6 Tips To Providing Effective Feedback
Feedback is a crucial component of every role – it identifies and positively reinforces good performance, and constructively addresses relevant areas which need improvement. In a leadership role, you will be expected to guide your staff and provide feedback on a regular basis. Providing feedback is one thing, however providing effective feedback that is going to be of use to the employee is not as easy as you think. It is important to have discussions of this kind on a regular basis to ensure that staff stay on track to work towards company goals, and continue to be the best they can be. When providing feedback, the following six points should be kept in mind.
1. Be proactive
Feedback will never be provided unless either parties are proactive about creating the opportunity to do so. As a manager, take the time to organise a meeting with each of your employees on a regular basis. This will ensure feedback is an expected and welcomed part of the role, and you are continuously working together to achieve goals.
2. Discuss in person
Whilst it is often easier to send feedback in an email, having the conversation in person will be much more beneficial long term. Written feedback can easily be misinterpreted, and often there are points that need some further clarification. Having this conversation in person allows all aspects to be discussed, and feelings can be gaged during the process.
3. Ask questions
Asking questions is an integral part of providing effective feedback – it is important to understand both sides and views on certain situations. You may have thought the employee could have performed better, however after asking questions you could learn that enough direction was not provided. Questions are useful for both parties and will help in greater guidance for future projects.
4. Goal orientated
Feedback which refers back to company goals and objectives is likely to be more effective than generalised comments. If the employee can understand how their actions contribute to specific goals, then they are more able to understand what went right and where they should make changes.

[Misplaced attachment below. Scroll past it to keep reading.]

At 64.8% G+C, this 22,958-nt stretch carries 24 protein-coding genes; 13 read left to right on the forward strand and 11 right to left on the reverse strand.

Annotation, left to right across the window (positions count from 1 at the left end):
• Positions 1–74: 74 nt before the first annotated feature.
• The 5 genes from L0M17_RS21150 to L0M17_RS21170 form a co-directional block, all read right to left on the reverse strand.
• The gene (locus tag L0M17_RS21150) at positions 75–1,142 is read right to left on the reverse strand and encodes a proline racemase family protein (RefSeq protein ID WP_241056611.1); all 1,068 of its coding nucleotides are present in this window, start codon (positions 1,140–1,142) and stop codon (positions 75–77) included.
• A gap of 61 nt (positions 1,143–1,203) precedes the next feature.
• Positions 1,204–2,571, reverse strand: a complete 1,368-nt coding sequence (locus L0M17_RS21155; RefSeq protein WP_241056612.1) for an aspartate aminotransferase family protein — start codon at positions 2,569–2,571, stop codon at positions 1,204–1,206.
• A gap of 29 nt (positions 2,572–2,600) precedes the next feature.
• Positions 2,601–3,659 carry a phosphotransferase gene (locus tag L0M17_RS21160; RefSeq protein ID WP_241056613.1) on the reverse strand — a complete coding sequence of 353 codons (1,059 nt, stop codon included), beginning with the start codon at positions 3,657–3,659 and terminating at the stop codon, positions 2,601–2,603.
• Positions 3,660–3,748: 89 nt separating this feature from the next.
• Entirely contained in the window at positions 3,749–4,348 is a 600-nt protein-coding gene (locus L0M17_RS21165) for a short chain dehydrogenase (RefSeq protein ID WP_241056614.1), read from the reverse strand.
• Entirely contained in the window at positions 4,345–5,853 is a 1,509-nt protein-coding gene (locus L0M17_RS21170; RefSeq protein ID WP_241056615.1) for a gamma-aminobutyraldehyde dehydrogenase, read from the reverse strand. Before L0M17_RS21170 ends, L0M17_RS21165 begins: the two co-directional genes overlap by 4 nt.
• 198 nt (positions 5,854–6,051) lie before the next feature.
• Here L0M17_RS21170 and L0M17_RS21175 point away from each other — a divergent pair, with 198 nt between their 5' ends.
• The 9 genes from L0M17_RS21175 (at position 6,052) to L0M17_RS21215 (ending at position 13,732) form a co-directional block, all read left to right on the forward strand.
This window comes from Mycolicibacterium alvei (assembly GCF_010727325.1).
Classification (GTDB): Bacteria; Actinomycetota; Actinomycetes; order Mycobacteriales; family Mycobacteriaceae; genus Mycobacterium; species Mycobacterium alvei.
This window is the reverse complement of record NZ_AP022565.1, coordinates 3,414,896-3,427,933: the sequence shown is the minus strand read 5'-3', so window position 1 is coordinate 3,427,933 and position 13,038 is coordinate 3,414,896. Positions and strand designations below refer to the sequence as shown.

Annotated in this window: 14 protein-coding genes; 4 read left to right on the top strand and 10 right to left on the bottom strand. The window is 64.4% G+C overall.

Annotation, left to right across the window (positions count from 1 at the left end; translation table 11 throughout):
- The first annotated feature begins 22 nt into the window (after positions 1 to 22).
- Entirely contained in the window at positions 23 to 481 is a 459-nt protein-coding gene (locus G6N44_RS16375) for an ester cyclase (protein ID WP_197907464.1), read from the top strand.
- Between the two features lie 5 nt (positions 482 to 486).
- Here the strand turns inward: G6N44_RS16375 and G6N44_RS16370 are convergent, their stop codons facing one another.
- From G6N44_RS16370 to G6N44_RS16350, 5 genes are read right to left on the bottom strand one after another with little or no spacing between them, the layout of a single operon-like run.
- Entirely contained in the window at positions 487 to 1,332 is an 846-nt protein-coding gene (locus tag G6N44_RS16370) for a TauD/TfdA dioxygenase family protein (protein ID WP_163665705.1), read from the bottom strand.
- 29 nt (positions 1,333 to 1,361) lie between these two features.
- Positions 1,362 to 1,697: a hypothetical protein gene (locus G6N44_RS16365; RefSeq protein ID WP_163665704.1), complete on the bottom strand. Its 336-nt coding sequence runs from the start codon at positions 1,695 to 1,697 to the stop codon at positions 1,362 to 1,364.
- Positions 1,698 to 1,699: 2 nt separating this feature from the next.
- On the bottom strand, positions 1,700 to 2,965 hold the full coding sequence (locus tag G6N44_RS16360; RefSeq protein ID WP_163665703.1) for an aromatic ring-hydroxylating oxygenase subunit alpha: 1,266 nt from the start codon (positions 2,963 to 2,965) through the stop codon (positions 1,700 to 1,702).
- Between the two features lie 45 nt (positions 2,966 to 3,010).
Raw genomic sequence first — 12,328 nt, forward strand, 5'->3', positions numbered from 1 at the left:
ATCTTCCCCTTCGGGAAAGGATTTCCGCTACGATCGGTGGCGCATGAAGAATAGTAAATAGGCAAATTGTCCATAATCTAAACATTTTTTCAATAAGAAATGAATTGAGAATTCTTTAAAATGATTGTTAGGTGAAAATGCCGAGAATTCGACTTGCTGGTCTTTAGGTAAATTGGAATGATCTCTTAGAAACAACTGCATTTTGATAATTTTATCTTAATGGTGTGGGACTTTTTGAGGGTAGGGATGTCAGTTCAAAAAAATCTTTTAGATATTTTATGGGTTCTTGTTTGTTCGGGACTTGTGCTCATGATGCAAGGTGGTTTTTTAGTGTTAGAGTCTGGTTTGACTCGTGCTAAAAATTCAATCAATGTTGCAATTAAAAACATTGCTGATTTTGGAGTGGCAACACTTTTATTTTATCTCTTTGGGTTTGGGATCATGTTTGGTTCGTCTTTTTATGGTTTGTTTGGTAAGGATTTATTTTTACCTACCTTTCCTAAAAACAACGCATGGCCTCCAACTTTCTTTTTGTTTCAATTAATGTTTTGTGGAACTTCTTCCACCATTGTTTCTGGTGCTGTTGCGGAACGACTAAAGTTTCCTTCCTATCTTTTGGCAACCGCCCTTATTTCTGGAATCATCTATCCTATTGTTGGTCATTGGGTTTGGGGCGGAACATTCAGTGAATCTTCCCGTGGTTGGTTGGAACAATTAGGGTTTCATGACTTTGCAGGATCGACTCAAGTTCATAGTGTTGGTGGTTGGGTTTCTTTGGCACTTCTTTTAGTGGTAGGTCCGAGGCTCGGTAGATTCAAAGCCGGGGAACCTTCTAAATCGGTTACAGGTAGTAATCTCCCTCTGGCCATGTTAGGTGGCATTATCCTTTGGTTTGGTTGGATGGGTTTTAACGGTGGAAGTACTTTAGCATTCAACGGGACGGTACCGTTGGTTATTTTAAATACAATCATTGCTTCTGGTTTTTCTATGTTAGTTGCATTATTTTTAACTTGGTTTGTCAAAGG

Discussing actions that occurred in the past and are no longer relevant to current organisational projects is almost pointless. Unless the employee can relate it to work they are currently completing, there is little benefit in bringing up past actions. Feedback should ideally be delivered when the employee is able to make the most of it, and implement it almost instantaneously.
Similarly, if the feedback is unable to be actioned, this will have little benefit to the employee. Providing effective feedback doesn’t just refer to letting someone know they did a ‘good job’, it must be able to be applied to a specific situation, and understood so that it can be done again. Remember – actionable feedback about what went right, as well as wrong, is important in moving forward.
Ultimately, feedback is critical as it contributes to productivity and good performance. I am interested though – are you in a role where providing effective feedback is important? Alternatively, are you on the receiving end of feedback often and think it could be done better? Share your views and let me know what you believe is important when delivering feedback.
This article was written by Laura Hutton on behalf of the Australian Institute of Business. All opinions are that of the writer and do not necessarily reflect the opinion of AIB.